Language Oriented Programming.

Via Andres Aguiar I stumbled into one of the most insightful articles I've read in the last couple of months: Language Oriented Programming, The Next Programming Paradigm, written by Sergey Dmitriev of Jetbrains.

All I can say is: read it. Again and again and again. It brilliantly describes one of the biggest problems of today's software engineering: that there is no (or at most weak) connection between what we're intented to develop and what's actually developed; you need to reverse engineer the code written to understand which functionality it represents, while it should be that what you intended (i.e. the functional description of what you want to develop, the concept) is projected onto the programming language in such a way that it is as close to a 1:1 projection as possible, so you can find back implementations of pieces of functionality fast and easy and also that you can find back the theoretical base for a piece of code in the functional description fast and easy.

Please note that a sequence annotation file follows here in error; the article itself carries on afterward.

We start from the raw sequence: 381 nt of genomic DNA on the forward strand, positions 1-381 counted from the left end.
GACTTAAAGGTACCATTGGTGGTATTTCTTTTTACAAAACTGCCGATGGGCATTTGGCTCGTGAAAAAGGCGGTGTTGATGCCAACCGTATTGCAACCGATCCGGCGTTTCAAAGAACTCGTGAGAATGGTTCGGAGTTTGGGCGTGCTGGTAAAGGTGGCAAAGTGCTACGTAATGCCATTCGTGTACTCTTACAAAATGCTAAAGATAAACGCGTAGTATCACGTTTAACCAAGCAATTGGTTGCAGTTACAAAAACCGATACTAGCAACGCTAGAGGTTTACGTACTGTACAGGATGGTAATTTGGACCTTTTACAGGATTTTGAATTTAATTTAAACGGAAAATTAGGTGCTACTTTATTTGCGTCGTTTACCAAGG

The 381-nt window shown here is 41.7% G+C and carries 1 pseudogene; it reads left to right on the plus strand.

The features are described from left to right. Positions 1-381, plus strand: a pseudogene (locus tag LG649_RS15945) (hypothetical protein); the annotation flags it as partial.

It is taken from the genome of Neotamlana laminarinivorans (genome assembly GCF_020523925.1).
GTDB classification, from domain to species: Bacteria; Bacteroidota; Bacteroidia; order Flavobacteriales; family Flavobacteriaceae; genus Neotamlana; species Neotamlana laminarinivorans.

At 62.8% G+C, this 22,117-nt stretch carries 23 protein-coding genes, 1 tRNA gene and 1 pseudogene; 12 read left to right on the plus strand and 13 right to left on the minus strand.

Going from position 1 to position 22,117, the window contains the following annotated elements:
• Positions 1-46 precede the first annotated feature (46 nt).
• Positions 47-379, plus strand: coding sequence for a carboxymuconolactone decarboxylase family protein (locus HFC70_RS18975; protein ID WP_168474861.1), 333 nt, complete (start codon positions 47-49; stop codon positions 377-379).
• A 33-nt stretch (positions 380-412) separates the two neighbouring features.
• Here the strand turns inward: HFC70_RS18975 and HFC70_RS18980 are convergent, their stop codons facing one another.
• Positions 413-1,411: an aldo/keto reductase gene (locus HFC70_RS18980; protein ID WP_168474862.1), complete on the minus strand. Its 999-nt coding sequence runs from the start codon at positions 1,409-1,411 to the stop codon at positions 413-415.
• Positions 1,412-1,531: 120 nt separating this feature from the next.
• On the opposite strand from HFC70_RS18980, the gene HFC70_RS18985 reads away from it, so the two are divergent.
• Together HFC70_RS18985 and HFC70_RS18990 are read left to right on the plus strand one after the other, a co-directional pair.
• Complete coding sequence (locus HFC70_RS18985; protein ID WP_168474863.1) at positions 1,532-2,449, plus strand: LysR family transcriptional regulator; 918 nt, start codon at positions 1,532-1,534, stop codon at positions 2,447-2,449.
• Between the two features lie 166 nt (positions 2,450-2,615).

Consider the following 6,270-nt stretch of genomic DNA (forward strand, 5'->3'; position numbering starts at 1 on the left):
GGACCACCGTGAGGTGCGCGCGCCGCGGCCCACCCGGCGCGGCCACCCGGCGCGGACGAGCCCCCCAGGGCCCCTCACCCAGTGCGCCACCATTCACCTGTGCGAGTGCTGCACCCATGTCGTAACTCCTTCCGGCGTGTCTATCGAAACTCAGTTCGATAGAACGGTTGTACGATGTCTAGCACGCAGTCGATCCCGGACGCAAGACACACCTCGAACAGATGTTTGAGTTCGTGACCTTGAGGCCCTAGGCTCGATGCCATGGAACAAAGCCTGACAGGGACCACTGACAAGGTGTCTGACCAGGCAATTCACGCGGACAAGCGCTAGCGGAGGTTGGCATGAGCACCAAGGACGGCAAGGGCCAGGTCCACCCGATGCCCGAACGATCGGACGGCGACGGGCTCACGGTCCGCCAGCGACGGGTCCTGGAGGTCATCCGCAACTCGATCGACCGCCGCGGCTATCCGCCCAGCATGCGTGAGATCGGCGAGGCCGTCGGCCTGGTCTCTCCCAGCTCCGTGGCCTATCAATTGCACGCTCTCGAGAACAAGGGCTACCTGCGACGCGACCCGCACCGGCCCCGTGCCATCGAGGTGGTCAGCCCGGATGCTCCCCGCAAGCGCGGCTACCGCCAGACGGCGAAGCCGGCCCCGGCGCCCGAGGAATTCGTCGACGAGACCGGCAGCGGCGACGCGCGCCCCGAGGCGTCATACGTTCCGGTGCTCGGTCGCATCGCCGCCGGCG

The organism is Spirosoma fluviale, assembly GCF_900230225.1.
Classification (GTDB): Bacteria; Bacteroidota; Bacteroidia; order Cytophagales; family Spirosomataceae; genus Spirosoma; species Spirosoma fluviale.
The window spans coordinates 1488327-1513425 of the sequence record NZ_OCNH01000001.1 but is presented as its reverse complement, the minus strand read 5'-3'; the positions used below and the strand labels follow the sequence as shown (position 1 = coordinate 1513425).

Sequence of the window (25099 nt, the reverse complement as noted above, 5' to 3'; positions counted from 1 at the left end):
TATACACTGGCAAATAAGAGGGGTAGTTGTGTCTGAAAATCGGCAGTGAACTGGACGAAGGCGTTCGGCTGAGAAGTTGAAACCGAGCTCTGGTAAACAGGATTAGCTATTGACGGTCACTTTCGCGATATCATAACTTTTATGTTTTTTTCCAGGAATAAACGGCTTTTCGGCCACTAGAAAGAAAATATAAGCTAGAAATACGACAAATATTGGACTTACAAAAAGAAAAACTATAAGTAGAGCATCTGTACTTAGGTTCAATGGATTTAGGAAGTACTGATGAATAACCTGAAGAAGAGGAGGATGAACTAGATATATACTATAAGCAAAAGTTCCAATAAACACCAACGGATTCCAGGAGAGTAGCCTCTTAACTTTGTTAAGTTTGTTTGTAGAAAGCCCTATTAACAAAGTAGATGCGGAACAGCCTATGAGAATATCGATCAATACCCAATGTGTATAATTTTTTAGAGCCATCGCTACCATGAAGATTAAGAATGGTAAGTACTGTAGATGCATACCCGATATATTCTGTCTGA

It will be a long road, but as long as enough developers be convinced of the fact that solving this problem is the only way to reach the ultimate goal: having 100% reliable, bugfree and maintainable software, large software vendors like Microsoft will perhaps begin developing the required tools to make this step forward.

1 Comment

  • Reading this article, I couldn't help but think of CodeSmith and other code generation utilities.

    Essentially, all you need is a mapper between a DSL and a generic language like C#. Isn't this what CodeSmith does already by allowing users to define a template to map a DSL (say a SQL Server database schema) into code?

    I'll have to read the second part too to make a better judgement. But from the first part, it doesn't seem like it's necessarily anything revolutionary.

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